Much like my feelings towards The Sound of Things Falling (legit spent about 10 minutes coming up with that title because it left such a little impression on me), I can’t quite put my finger on why I couldn’t connect with this novel. I find this to be frustrating. As I hope I have made obvious, I like to be able to support and express my opinions with clarity. I believe my discontent was a mixture of a few things:

  • The balance Márquez generally creates was off; typically, the fantasy Márquez adds never detracts from the ability of the reader to accept that his stories are capable of existing in reality, it merely enhances them. The fantasy Of Love and Other Demons enhanced the narrative a bit too much for my taste. 
  • I was disinterested in the characters. They are well constructed, but I was apathetic to their fates. I can’t work out why.
    • As a result I was indifferent to their relationships. And since the novel’s main focus is on the relationship between a young girl and a priest, this was an issue.
  • You know I’m seriously struggling sorting through something when I start making lists. (Holy alliteration, batman)

So for now I will go with: well written book, still a fan of the author, the general concept just wasn’t my cup of tea.

 

Rating: 3.5 Rabid Exorcisms

 

REVIEW: Invisible Monsters

Last year I did not tackle any of Chuck Palahniuk’s collection, though I did mention my constant struggle with him in my review of Robbins’ Another Roadside Attraction as follows:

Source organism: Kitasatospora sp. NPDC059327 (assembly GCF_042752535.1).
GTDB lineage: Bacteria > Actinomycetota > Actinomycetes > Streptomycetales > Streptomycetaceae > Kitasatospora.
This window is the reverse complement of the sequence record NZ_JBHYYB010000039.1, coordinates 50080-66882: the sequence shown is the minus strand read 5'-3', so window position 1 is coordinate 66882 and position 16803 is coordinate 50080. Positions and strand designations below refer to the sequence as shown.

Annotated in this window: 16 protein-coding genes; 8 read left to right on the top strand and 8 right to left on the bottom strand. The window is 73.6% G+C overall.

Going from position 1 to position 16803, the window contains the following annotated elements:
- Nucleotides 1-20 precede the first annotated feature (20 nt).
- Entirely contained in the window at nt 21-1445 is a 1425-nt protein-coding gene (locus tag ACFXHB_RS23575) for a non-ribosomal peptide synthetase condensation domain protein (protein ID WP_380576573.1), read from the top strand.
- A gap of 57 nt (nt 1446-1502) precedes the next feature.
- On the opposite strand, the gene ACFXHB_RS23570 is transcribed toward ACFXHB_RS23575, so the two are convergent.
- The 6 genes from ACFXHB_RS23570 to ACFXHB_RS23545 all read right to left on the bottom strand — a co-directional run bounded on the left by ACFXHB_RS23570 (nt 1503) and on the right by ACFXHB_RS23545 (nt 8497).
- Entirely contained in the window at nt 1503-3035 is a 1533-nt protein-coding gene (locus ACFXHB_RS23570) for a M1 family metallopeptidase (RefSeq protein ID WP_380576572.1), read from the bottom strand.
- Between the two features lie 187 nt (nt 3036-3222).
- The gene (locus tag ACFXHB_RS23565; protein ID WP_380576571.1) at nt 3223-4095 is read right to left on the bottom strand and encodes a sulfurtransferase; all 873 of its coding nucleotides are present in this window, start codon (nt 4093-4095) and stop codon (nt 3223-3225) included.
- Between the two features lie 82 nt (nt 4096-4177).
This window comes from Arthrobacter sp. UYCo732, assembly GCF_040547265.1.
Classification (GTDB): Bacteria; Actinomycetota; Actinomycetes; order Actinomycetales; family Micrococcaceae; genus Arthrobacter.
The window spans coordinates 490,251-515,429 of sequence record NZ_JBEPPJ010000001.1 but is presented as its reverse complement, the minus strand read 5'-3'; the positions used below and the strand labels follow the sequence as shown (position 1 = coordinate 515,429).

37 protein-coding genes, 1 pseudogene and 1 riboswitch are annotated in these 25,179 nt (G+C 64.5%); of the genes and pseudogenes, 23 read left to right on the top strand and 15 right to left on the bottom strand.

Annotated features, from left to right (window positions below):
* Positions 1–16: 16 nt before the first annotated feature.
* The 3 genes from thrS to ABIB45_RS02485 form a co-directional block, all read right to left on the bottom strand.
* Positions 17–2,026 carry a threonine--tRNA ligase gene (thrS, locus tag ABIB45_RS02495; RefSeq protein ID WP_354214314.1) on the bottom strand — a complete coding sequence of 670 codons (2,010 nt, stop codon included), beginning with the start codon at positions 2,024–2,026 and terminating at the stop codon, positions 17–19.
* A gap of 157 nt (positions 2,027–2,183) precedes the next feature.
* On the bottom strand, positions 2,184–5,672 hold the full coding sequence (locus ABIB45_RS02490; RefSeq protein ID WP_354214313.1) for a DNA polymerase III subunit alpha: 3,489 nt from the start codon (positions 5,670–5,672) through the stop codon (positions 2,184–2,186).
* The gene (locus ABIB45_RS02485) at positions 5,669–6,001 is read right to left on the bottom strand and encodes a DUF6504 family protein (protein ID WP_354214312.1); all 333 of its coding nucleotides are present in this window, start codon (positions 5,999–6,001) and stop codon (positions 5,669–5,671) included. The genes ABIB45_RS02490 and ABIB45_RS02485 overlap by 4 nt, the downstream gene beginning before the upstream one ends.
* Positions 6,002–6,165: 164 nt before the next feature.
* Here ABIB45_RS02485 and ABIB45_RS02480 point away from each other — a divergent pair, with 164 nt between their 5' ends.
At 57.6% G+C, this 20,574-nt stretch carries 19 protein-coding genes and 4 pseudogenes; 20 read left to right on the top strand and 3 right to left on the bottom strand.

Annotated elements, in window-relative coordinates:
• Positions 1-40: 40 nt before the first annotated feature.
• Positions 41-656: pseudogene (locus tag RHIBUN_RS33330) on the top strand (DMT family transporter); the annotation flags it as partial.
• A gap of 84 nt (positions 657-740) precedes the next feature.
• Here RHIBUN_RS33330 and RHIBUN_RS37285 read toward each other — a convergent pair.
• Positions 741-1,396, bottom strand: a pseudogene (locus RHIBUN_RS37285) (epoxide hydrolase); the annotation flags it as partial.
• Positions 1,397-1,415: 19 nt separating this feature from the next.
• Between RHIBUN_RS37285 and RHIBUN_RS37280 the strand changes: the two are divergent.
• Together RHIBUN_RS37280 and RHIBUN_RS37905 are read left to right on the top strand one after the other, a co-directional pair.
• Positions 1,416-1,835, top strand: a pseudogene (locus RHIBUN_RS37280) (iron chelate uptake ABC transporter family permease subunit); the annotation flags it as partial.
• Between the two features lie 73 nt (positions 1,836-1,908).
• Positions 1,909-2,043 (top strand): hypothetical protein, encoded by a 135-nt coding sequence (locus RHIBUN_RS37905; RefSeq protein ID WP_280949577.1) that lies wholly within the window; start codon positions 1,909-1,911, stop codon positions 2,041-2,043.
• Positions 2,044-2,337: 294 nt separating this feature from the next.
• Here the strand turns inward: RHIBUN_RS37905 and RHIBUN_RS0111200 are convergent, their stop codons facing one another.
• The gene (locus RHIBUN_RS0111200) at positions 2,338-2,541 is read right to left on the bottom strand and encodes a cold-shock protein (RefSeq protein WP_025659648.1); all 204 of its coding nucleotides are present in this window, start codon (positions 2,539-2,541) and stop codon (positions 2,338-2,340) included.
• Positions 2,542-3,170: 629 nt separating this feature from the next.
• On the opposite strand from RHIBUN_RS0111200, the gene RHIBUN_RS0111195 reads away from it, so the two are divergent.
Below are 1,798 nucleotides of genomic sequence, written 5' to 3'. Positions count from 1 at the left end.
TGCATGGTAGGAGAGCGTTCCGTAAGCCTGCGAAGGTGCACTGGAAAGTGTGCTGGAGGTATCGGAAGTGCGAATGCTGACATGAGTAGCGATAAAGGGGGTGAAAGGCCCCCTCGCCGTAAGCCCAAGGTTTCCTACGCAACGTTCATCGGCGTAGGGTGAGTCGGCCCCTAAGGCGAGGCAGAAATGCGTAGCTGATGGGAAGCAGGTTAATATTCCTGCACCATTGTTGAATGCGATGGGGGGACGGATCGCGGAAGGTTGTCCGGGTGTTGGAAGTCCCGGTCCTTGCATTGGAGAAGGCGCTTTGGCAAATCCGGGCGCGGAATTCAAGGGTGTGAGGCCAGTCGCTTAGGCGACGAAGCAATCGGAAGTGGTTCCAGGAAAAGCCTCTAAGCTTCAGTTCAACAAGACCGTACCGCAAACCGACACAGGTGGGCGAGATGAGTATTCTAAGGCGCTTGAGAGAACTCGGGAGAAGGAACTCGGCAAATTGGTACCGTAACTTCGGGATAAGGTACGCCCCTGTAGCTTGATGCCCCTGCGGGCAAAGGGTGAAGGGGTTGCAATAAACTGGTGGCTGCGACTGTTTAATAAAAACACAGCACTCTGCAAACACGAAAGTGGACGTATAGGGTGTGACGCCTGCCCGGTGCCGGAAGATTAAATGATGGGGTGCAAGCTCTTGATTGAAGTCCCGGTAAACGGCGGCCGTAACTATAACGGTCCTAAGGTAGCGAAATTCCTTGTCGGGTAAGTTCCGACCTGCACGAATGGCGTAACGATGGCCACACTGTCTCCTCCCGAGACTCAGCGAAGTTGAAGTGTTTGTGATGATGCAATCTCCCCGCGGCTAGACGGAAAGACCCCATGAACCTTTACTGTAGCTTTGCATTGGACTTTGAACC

“I absolutely adored Fight Club, but none of his other novels has met that bar. Yet, I keep reading him. While I do enjoy most of his works, I am frequently left with a less favorable aftertaste, as they are not as well executed as Fight Club. My extreme love for Fight Club possibly warped my ability to fully enjoy the rest of Chuck’s collection.”

 Invisible Monsters is the closest I have come in my Palahniuk adventures to thoroughly applauding his genius as I did with Fight Club. Closest but still no cigar.

The heart of Invisible Monsters is a beautiful one; an exploration (albeit a twisted, graphic, and gory one) on the struggles of self-identity and body image and the difficult (Tarantinoesque) journey to becoming the person you want to be. The characters, though beyond heightened, evince kernels of universal truths. The overall plot line, engaging and quirky. But. But. But. It just gets to be too much, Chuck. Chunks of the novel involve road trip like expeditions with 3 of our main characters, and after a certain number of these excursions I was done with them. Yet, they kept trucking along. Similar in essence to the road tripping adventures of Humbert Humbert and Lolita, but instead with a newly disfigured former model going through an existential crisis, a pill-popping transgender woman who is the glue holding it all together, and a fairly unnecessary jerk of a guy. 

When the Prozac Nation tour isn’t occurring, we are jumping back and forth in a convoluted time line of our mutilated model. While this backstory ultimately ties some loose ends together, it is once again, TOO MUCH, and hindered my empathy towards our anti-heroine as opposed to enhancing it.

All of that being said, Palahniuk executed the ending of Invisible Monsters masterfully (a trait he often lacks), and, as mentioned before, the overall arch and concept is strong. 

Though this wasn’t quite kissing another Palahniuk frog, it still wasn’t the prince I’ve been hoping for.

Rating: 3.5 Brandy Alexanders